Menu

Ireland's sailing, boating & maritime magazine

Displaying items by tag: Shannon Navigation

Waterways Ireland advises masters of vessels on the Shannon Navigation that in-river works for the construction of the Killaloe Bypass upper bridge superstructure are progressing as planned and will continue until October 2024.

As previously reported on Afloat.ie, the bridge is being constructed around 1km downstream of the current Killaloe–Ballina bridge.

A buoyed navigational channel continues to be provided for 100 metres either side of the in-river works.

The following plant and equipment will be operating on or overhead the navigation during the upper bridge works:

  • 600t crawler crane set up on the east shore
  • Stabilising crane barge (30m x 23m x 1.88m)
  • 100t crawler crane
  • Tugboat/pusher boat
  • Dumb barge (23m x 9m) and mobile elevated work platforms
  • Safety boat
  • Landing pontoon and gangways

From next Tuesday 2 to Friday 19 April, the final steel girders will be lifted into position in the central spans of the bridge.

This is a heavy lift operation and deemed high-risk work, requiring calm waters for operation of mobile elevated work platforms (MEWP) on barges.

Masters of vessels are requested to proceed at slow speed (5 knots, no wash) with additional caution in the vicinity of the works, and to follow the instructions of the safety boat crew as there are hazards such as bridge piers, steel piles and mooring lines to navigate.

The cross-border body for Ireland’s inland waterways thanks its customers for their cooperation in relation to these works.

Published in Inland Waterways

Waterways Ireland advises masters of vessels that the winter mooring period will end this Easter Sunday, 31 March, on the Shannon Navigation and Shannon-Erne Waterway.

Shannon Navigation Bye-law No. 17(3) will apply from 31 March, such that vessels should not berth in the same harbour for longer than the statutory period of five consecutive days nor more than a total of seven days in any one month.

Services were reconnected to Waterways Ireland harbours and jetties from Friday 15 March, the cross-border body for Ireland’s inland waterways adds.

Published in Inland Waterways

Waterways Ireland advises all masters of vessels on and users of the Shannon Navigation that Battlebridge Lock and the harbour areas immediately upstream and downstream in Battlebridge, Co Leitrim will be closed from this Wednesday 27 to Friday 29 March due to planned diving inspections in the area.

The cross-border body for Ireland’s inland waterways says it regrets any inconvenience that this may cause and thanks its customers for their cooperation.

Published in Inland Waterways

Waterways Ireland advises masters of vessels on and users of the Shannon Navigation that all locks and bridges within the North Shannon region will be closed for one day on Thursday 21 March to facilitate mandatory staff training.

The cross-border body for Ireland’s inland waterways apologies for any inconvenience this may cause and thanks its customers for their cooperation in relation to this matter.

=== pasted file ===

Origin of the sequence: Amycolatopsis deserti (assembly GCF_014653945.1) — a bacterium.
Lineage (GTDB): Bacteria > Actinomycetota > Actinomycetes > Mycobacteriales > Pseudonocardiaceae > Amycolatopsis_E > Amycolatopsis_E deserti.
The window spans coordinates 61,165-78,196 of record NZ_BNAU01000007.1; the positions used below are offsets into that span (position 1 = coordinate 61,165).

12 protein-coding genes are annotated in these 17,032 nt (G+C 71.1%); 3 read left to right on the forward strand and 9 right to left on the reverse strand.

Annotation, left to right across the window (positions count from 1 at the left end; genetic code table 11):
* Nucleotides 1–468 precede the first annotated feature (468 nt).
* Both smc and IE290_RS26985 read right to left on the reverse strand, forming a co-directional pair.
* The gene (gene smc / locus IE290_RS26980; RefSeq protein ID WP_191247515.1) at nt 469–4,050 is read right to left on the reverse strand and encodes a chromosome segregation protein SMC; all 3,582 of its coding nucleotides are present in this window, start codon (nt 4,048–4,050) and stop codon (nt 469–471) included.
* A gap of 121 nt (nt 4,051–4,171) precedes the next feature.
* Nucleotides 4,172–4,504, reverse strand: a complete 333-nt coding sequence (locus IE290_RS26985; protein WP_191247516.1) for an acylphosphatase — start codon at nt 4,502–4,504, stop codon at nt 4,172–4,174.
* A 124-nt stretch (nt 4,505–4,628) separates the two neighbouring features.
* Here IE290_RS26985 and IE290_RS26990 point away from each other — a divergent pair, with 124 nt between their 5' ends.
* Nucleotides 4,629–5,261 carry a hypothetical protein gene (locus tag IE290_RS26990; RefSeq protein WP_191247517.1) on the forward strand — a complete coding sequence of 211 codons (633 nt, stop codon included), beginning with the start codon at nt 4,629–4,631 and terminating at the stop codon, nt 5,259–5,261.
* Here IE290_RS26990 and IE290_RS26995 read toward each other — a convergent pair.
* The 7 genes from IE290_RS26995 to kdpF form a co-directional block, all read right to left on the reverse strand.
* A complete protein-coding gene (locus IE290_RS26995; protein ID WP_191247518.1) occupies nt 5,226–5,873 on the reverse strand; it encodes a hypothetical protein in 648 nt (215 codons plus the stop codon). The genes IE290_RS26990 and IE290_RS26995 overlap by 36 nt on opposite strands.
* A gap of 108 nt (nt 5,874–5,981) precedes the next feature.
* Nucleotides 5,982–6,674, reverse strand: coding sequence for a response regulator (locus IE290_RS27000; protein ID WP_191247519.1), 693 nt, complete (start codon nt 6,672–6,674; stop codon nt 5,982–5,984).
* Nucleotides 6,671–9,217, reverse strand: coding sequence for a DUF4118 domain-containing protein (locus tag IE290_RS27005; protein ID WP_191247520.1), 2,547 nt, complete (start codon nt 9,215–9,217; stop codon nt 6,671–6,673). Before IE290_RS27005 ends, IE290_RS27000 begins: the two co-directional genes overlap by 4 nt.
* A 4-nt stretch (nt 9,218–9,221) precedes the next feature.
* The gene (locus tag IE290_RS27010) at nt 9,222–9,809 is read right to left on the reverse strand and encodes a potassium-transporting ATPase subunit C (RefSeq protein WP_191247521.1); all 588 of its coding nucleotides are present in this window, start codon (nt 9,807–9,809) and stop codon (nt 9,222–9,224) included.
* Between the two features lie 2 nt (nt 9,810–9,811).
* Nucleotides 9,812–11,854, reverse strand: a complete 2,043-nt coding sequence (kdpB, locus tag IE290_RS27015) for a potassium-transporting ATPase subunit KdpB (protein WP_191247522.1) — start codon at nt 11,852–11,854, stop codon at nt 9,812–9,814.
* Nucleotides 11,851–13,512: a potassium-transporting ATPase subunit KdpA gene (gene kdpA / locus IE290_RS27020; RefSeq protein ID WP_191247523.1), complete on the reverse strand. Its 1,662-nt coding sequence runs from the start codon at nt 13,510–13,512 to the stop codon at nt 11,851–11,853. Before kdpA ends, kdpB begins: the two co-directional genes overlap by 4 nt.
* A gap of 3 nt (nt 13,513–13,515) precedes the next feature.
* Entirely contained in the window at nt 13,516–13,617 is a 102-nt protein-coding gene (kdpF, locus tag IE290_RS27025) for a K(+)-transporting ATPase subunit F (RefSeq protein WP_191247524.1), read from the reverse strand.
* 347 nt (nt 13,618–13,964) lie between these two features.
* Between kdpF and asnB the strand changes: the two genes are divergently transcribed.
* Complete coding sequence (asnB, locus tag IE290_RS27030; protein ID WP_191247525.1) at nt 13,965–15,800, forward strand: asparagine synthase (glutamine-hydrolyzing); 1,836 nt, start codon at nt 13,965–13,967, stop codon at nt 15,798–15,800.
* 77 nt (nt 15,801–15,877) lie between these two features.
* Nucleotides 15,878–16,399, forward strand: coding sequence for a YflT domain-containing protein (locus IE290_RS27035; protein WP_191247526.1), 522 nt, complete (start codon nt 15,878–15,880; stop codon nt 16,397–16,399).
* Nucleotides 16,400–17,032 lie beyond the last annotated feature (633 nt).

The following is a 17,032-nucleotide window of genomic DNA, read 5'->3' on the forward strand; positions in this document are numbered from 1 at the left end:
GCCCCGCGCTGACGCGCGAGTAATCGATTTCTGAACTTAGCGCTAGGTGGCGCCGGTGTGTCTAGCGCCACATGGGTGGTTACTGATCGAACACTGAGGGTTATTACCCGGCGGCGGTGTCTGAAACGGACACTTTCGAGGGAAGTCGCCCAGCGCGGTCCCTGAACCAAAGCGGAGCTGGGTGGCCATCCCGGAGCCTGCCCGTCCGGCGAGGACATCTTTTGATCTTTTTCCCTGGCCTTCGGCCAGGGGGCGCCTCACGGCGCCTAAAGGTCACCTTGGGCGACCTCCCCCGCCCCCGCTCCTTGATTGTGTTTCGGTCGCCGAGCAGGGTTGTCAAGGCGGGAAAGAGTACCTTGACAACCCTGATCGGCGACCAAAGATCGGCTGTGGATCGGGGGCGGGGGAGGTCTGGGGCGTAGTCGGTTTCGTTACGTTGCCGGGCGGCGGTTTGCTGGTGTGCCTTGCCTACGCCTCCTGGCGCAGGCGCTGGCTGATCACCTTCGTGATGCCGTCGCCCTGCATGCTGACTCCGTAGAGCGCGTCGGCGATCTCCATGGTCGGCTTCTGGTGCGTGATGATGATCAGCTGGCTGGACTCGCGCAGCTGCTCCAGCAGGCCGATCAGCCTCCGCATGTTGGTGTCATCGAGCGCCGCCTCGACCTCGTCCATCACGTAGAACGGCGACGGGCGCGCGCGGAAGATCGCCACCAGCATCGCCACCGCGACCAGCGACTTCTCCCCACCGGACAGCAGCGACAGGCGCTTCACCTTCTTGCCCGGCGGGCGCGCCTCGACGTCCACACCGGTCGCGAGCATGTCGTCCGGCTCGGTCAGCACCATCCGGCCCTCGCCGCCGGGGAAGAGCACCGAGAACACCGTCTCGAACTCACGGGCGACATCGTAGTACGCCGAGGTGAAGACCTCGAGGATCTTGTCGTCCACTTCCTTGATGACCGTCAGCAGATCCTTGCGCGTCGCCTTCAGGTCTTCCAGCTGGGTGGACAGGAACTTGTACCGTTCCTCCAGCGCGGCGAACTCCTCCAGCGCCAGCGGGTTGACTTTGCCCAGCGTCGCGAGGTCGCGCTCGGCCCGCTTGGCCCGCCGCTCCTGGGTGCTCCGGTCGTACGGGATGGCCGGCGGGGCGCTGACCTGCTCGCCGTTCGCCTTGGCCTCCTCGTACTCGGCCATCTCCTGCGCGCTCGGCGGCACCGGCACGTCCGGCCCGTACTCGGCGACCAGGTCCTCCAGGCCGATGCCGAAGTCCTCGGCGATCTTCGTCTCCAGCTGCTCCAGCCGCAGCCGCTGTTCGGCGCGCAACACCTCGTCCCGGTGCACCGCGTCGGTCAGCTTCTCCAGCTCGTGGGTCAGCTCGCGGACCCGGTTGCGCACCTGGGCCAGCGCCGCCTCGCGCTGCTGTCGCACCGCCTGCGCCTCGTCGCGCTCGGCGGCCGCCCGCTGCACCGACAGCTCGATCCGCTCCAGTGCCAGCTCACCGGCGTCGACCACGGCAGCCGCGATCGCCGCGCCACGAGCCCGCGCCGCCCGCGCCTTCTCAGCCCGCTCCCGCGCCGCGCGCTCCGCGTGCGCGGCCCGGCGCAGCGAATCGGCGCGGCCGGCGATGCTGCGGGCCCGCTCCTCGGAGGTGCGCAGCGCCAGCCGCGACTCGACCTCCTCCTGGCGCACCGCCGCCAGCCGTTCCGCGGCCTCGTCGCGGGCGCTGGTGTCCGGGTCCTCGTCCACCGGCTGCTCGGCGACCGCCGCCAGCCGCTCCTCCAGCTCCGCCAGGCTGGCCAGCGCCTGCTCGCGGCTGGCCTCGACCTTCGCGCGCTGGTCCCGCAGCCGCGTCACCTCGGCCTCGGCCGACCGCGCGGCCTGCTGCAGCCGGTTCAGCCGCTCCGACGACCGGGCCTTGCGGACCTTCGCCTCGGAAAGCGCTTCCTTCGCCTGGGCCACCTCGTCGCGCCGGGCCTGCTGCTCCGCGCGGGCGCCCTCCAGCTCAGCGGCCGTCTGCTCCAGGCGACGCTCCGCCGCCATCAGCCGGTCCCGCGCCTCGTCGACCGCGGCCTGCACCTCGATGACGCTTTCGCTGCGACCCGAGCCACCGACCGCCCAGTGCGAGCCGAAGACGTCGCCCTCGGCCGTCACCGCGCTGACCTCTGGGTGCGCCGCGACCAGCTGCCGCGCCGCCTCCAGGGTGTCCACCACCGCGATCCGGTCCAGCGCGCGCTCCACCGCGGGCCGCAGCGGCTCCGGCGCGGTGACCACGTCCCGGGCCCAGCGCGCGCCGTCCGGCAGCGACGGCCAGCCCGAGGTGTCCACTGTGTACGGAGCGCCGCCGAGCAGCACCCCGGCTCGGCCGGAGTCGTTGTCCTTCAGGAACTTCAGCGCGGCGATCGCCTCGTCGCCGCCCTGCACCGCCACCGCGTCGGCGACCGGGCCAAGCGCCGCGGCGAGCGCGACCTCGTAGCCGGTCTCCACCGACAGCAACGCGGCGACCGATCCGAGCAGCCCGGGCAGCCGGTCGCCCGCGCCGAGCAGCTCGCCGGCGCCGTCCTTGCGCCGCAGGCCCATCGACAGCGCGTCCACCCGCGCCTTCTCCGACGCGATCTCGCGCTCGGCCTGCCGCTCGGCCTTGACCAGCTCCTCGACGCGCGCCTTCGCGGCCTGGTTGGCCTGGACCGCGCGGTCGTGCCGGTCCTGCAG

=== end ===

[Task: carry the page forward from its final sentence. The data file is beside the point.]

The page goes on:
Published in Inland Waterways

Waterways Ireland advises all masters of vessels on and users of the Shannon Navigation that the lifting bridge at Tarmonbarry in Co Roscommon will remain closed until at least Thursday 18 April to facilitate essential maintenance works.

Works at Tarmonbarry were previously extended twice since beginning in early February, and a diversion route is available via the Camlin River.

The cross-border body for Ireland’s inland waterways says it regrets any inconvenience that this may cause and thanks its customers for their cooperation.

This story was updated on Wednesday 3 April to include the latest information.

Published in Inland Waterways

Waterways Ireland advises all masters of vessels on and users of the Shannon Navigation that Clarendon Lock in Knockvicar, Co Roscommon will be closed this Wednesday 28 February from 9am to 5pm due to a planned ESB power outage in the area.

Published in Inland Waterways

Waterways Ireland advises masters of vessels on and users of the Shannon Navigation that the installation of lighting on the underside of Carrick-on-Shannon bridge arches will take place between Monday 19 and Friday 23 February, with works to take place between 10am to 3pm daily.

The contractor will be using a mobile under-bridge hoist vehicle. One lane of the bridge will be closed during these hours and a stop/go traffic management plan will be in place for traffic crossing the bridge.

Masters of vessels should proceed with additional caution during these works and comply with the instructions of onsite safety staff, the cross-border body for Ireland’s inland waterways adds.

Published in Inland Waterways

Waterways Ireland advises all masters of vessels on and users of the Shannon Navigation that the lifting bridges at Tarmonbarry and Rooskey in Co Roscommon will be closed on Thursday 8 and Friday 9 February to facilitate structural inspections.